Jeffrey McCall, a professor of media studies at DePauw University, argues the commission should do away with its second point of criteria and not focus on high-profile anchors as moderators.

“Political debates need to get away from using high profile broadcasters as debate moderators,” said McCall, who argues that celebrity journalists are more worried about the branding of their news organizations.

“Certainly, the candidates this year will have enough notoriety on their own without injecting other big name personalities who will want their share of the limelight,” he said.

The Annenberg Debate Reform Working Group, a bipartisan group of top officials from past presidential campaigns that has looked into the debates, found that high-profile moderators play more to the business side of journalism.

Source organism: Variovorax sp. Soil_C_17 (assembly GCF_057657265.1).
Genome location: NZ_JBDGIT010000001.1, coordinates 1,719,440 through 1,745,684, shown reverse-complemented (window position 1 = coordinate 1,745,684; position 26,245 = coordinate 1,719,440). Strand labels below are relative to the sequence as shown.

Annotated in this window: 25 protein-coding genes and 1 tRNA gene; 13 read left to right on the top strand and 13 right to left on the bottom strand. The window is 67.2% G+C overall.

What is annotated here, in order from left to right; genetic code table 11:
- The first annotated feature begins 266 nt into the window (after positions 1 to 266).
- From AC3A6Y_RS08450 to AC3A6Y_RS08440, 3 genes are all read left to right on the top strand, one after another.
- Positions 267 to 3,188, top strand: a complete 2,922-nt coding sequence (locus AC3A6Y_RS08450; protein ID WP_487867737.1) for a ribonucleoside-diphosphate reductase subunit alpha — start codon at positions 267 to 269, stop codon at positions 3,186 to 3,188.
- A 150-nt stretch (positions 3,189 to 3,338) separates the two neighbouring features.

“One result of all of this is that the debates can take on the appearance of marketing opportunities for the network whose reporter or anchor is moderating,” the report states.

It also faulted the Commission for not being more transparent in picking moderators.

The Hill reached out to the Commission of Presidential Debates but could not reach any senior officers for comment. 

Dr. Lauren A. Wright, a political scientist and a board member of the White House Transition Project, says finding both a prominent moderator who can bring in additional viewers and play it straight is a challenge.

“The tightrope the CPD has to walk is essentially getting a very popular, very well-known moderator, with experience mediating intense exchanges on live television, who is also perceived to be nonpartisan and fair,” Wright says. “It is a tall order by any standard.”